SEOUL, Feb. 18 (UPI) -- Inter-Korean relations will improve on the condition that North Korea halts its nuclear and missile provocations and shows intentions of denuclearizing, according to Choo Mi-ae, Chairwoman of South Korea's ruling Democratic Party on Sunday.
At the Munich Security Conference in Germany, Choo called for the need to tackle Pyongyang's nuclear program through a long-term approach and peaceful options such as dialogue and exchanges, Hankook Ilbo reported.
She said the South hopes to build on inter-Korean relations beyond the Pyeongchang Olympics, and work on subsequent stages such as economic cooperation.
Choo also raised the need to implement sanctions as a means of bringing Pyongyang back to the negotiating table, saying a military option would be Seoul's "last resort."
Addressing concerns that South Korea's improving ties with the North could undermine international sanctions and joint efforts to pressure Pyongyang, Choo said South Korea's stance on the North is strictly in line with the international community's position on imposing sanctions and pressure on the North.
She said conditions to improve cross-border ties would include the North ceasing to launch provocations and showing its will to dismantle its nuclear program.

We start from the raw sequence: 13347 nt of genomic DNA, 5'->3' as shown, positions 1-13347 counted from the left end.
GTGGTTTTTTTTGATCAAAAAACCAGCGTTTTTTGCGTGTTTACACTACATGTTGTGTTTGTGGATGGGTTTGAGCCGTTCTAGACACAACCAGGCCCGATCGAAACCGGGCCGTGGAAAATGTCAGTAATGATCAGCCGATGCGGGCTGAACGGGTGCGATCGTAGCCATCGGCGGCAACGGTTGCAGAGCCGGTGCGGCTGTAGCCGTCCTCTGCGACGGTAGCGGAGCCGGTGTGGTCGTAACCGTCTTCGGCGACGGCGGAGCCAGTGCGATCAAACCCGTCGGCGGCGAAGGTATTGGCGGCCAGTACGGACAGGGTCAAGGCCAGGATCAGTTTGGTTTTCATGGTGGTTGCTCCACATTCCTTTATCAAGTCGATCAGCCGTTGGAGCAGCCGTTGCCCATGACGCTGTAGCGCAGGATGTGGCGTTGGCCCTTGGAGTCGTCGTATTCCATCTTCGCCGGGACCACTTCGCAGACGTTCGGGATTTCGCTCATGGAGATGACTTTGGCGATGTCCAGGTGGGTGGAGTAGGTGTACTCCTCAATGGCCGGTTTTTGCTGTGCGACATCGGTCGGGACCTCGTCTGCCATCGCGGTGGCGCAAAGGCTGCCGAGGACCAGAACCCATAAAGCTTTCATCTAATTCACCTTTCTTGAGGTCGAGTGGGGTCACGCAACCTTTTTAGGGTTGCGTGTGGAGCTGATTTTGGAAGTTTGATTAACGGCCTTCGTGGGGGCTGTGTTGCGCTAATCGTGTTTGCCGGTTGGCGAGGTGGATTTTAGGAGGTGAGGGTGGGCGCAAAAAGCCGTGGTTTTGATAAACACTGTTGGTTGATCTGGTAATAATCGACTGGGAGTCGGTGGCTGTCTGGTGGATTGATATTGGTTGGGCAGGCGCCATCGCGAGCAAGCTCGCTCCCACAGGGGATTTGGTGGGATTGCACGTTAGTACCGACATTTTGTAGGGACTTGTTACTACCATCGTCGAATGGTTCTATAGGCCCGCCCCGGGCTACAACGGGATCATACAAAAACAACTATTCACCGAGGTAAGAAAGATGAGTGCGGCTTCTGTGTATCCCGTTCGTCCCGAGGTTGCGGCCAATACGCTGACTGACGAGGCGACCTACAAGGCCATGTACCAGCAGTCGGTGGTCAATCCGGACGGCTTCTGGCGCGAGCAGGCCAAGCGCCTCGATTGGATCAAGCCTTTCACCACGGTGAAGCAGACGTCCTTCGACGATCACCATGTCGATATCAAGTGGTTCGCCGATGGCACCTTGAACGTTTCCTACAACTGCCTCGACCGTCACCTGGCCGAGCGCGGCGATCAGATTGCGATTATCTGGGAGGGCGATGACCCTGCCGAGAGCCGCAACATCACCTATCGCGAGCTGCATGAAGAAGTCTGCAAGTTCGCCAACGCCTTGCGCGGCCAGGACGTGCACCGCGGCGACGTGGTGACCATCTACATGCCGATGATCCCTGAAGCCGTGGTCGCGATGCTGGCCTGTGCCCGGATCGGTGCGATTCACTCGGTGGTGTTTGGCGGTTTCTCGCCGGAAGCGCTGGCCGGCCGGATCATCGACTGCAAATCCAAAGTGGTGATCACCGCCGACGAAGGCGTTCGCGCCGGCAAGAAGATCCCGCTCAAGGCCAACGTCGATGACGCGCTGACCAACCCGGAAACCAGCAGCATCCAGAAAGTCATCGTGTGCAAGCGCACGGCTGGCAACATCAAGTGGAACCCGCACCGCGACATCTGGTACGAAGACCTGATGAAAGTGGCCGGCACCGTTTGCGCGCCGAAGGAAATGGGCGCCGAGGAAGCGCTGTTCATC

Her remarks came after South Korean President Moon Jae-in told reporters on Saturday that it may be too early to discuss whether an inter-Korean summit will happen in the near future.
After North Korean leader Kim Jong Un's sister Kim Yo-jong, gave him an invitation to Pyongyang last week, Moon had said the "right conditions" need to be created ahead of a summit.
Reiterating this stance, he also stressed the need for dialogue between the United States and North Korea, aimed at the North's denuclearization.
In an interview with CBS set to air on Sunday, U.S. Secretary of State Rex Tillerson said he is "listening" for signs that the North is ready to engage in talks.
"My job as chef diplomat is to ensure that the North Koreans know, we keep our channels open," he told CBS.
Tillerson, however, stressed no incentives are being offered to induce Pyongyang to enter dialogue.
"We are not using a carrot to convince them to talk, we are using large sticks -- and that is what they need to understand," he said. "This pressure campaign is having its bite on North Korea."
However, North Korean media has said Pyongyang is "not thirsty" for talks with Washington.
The North's daily Rodong Sinmun wrote in an op-ed Saturday that there had been speculation on whether the North and the U.S. would engage in contact or talks during the Pyeongchang Winter Olympics.
However, the paper said Pyongyang has not considered holding talks and it is prepared to counter any moves from Washington such as sanctions, military actions or schemes against the regime.
Still, a number of South Korean experts believe the North may be readying for talks and that it is simply biding its time.
"North Korea will try raise its leverage to the maximum by stating it will not be pushed around in talks," Kim Yong-hyun, a professor of North Korean studies at Dongguk University told Yonhap on Sunday.
"The fact that Pyongyang didn't unveil a new strategic weapon during its military parade on Feb. 8, is a signal to the U.S. [regarding dialogue]," he said.